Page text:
At some point, everyone learns how to write. Just like learning math, it has to happen, and some people despise it. Some people love it. Some people decide they never want a career that touches writing, while others may decide they want their career to be nothing but writing.
All that aside, everyone should do it. Writing is good for the soul in a way that talking isn't. It helps to organize thoughts and make them permanent by putting them somewhere permanent.
Growing up, I always dreamt of having a diary that historians may one day find and use to piece together my time. (A ridiculous thought, I know, but I was a 7-year-old.) That never happened. I'm too scatterbrained for something so permanent; I ended up writing my thoughts anywhere I could.
Tests, homework, etched into my desk, penned on my arm, written on scratch paper, doodled in bubbly letters on my class notes—if I could write my thoughts on something, I did. Because of that, I have an odd time capsule: all of my old stuff.
Some of the writings are bland, like my list of things that I had to do. Others are a bit more emotional, like me ranting about something awful (or that I thought was awful).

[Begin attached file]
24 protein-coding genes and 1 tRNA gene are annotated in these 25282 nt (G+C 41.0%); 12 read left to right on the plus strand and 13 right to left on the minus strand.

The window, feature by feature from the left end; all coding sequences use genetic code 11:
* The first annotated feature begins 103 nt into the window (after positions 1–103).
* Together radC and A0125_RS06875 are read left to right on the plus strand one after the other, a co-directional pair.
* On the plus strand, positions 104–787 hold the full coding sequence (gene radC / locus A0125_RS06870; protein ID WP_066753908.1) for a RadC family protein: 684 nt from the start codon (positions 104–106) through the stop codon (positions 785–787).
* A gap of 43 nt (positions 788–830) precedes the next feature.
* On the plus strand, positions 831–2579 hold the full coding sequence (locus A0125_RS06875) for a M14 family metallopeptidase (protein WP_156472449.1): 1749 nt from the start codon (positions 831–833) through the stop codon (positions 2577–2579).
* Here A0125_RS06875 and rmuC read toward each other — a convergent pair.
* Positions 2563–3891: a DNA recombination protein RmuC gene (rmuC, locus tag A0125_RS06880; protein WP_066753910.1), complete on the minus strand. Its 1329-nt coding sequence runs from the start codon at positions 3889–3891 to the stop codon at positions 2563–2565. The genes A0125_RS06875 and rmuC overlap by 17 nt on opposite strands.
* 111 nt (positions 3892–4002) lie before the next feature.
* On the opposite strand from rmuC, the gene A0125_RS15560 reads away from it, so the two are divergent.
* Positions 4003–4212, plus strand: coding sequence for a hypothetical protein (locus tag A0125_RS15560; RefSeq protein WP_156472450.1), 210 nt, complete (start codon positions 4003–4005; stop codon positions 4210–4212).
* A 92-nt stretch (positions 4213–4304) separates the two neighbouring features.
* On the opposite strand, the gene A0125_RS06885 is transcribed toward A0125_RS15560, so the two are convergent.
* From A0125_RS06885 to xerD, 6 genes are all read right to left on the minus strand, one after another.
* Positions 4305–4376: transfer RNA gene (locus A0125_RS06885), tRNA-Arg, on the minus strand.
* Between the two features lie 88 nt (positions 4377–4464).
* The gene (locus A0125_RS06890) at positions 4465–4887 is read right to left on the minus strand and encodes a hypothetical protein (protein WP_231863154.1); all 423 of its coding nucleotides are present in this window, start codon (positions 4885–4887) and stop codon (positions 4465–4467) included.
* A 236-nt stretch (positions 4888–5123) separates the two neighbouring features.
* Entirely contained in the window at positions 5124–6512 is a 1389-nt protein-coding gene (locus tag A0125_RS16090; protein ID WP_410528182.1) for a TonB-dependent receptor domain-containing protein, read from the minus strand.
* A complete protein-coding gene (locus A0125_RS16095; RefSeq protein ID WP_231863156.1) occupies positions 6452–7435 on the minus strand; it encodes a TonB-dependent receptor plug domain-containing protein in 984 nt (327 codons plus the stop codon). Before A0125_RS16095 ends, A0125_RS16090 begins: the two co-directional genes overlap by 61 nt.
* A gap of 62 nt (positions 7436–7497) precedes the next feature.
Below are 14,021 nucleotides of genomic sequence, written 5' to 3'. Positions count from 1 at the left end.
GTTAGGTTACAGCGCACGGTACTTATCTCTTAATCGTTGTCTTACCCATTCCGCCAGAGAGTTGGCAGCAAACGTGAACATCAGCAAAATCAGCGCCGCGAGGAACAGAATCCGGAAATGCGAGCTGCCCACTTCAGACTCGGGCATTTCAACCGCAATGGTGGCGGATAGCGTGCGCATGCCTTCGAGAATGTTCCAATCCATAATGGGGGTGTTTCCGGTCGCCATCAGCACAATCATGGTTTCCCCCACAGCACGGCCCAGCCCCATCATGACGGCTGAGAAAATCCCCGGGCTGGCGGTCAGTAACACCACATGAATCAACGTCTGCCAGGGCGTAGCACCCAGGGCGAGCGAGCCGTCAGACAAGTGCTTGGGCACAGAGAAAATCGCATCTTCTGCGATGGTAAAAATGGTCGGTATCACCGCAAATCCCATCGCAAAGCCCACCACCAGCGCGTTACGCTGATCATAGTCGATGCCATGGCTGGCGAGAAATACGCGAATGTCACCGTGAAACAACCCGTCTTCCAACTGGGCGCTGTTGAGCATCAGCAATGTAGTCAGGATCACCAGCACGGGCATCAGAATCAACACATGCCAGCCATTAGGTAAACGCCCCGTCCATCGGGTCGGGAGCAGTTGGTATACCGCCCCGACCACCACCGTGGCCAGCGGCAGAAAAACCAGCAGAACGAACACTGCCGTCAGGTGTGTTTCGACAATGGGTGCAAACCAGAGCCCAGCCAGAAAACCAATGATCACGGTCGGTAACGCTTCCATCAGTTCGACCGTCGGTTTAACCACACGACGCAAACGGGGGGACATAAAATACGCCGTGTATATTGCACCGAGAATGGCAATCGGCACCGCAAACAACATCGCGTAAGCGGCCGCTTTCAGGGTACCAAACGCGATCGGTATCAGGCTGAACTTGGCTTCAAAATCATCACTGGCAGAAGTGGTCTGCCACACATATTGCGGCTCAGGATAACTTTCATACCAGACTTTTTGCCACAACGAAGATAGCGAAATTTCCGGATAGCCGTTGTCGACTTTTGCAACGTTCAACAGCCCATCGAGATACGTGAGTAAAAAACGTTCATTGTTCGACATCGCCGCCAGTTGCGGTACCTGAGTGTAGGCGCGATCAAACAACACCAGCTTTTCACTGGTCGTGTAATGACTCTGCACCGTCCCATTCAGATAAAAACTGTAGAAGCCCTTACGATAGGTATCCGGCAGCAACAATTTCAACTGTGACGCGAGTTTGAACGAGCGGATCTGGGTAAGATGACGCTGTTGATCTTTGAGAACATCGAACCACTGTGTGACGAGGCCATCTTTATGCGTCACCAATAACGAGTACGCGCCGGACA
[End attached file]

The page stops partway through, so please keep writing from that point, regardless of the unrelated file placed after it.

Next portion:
It was how I coped with everything, even the good things. I have always felt my emotions too strongly, so getting them out was the best way to keep myself from exploding.
For the person who has trouble feeling emotion, it could help organize thoughts to make it easier to understand what they are.
For the person who has no issue with how they feel, it could simply be nice to have permanency to an idea or an emotion.
There's a purpose to writing for everyone, even if you don't like it. Have a lot to do? Write a to-do list. Have a lot on your mind? Write it all down. Need to vent? Paper never judges.
There is no bad time to write.
If you can't physically write, do it in your head. Think about what you'd be writing if you could. Imagine yourself actually writing it down. Surprisingly, that's helped me remember things better.
There isn't a downside to it (barring any physical limitations like a disability). Sure, it takes some time out of your day, but everything does. Going to the bathroom takes time—so take your writing with you! Waiting for an appointment or a meeting? You have time to write!
Take some time out of your day and write. Your sanity and productivity will thank you.
- The Psychological Benefits of Writing Regularly ›
- 6 Unexpected Ways Writing Can Transform Your Health | HuffPost ›
- Writing in a journal is good for you—and so is throwing it out ›
- The Psychological Benefits of Writing ›
- 11 Reasons Writing is Good for Your Health | WritersDigest.com ›
- 10 Reasons Why Writing is Good For You | Jordan Rosenfeld ›
- Why Writing Is So Good for You | Psychology Today ›